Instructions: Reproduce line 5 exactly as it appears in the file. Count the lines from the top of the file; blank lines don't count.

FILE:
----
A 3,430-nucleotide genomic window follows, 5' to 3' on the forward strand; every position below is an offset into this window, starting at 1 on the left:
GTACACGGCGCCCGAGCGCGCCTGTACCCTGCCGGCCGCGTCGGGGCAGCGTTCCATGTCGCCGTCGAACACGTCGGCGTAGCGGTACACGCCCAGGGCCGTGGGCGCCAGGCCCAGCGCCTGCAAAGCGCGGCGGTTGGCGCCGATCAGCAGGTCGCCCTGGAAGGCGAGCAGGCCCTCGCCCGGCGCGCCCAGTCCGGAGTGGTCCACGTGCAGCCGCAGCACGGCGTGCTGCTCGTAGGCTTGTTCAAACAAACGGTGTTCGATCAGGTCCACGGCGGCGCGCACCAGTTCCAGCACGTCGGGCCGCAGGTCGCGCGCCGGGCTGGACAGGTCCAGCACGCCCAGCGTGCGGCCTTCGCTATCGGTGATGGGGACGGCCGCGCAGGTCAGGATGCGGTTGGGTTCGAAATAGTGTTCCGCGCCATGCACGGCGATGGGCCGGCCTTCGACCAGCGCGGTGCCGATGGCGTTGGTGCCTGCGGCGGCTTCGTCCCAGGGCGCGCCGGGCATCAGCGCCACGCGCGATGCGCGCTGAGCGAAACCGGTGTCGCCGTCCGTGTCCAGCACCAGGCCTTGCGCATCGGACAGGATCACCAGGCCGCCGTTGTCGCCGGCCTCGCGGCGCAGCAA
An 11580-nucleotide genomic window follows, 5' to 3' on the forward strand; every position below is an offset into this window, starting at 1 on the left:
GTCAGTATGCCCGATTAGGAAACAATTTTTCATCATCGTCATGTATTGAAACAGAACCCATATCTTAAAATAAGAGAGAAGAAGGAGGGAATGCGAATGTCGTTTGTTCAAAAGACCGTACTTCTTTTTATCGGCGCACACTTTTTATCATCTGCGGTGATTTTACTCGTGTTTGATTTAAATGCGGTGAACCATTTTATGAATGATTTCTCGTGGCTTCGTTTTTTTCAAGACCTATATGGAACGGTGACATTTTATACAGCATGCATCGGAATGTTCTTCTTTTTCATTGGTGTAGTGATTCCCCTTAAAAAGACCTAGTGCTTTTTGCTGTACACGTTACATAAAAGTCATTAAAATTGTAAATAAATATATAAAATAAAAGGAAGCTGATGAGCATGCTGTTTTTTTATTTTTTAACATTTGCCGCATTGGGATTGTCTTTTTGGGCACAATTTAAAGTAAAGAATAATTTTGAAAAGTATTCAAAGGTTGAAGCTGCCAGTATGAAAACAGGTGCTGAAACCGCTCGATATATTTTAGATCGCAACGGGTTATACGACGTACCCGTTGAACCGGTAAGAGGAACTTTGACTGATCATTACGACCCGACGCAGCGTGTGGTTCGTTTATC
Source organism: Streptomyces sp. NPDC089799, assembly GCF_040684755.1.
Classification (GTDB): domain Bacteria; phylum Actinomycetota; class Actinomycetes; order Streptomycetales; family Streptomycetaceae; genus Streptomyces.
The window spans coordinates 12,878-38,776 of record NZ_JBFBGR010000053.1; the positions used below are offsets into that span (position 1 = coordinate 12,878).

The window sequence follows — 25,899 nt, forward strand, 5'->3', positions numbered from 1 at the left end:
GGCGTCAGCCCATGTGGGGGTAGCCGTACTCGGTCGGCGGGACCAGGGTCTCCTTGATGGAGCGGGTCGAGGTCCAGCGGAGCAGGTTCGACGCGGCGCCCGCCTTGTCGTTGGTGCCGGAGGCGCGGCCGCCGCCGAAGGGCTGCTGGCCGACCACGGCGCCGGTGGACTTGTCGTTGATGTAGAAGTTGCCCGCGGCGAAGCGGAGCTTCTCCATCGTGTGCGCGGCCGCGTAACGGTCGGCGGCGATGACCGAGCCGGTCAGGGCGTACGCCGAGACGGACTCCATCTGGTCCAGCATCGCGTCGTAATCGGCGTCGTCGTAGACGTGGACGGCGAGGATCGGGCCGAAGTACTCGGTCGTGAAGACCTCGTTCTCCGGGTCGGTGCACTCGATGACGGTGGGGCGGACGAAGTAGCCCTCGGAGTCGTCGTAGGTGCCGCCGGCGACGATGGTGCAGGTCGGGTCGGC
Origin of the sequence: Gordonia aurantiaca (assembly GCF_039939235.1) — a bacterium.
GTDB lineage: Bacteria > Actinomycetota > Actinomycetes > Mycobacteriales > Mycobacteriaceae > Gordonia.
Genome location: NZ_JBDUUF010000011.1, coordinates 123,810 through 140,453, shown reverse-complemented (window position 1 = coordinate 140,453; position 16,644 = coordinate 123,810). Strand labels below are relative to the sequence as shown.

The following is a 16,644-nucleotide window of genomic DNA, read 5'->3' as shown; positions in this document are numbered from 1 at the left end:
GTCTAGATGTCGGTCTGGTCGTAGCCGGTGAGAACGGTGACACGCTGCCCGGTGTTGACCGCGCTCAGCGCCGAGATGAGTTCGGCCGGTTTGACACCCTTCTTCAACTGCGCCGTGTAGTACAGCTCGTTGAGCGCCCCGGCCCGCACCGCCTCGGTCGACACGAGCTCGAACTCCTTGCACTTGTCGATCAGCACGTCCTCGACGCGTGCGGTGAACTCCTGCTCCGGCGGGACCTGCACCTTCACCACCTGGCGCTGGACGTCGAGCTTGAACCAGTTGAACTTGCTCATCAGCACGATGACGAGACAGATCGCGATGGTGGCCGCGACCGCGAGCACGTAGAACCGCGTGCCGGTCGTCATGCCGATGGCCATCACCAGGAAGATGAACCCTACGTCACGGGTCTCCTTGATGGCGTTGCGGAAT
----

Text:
Source organism: Streptomyces sp. NPDC089799, assembly GCF_040684755.1.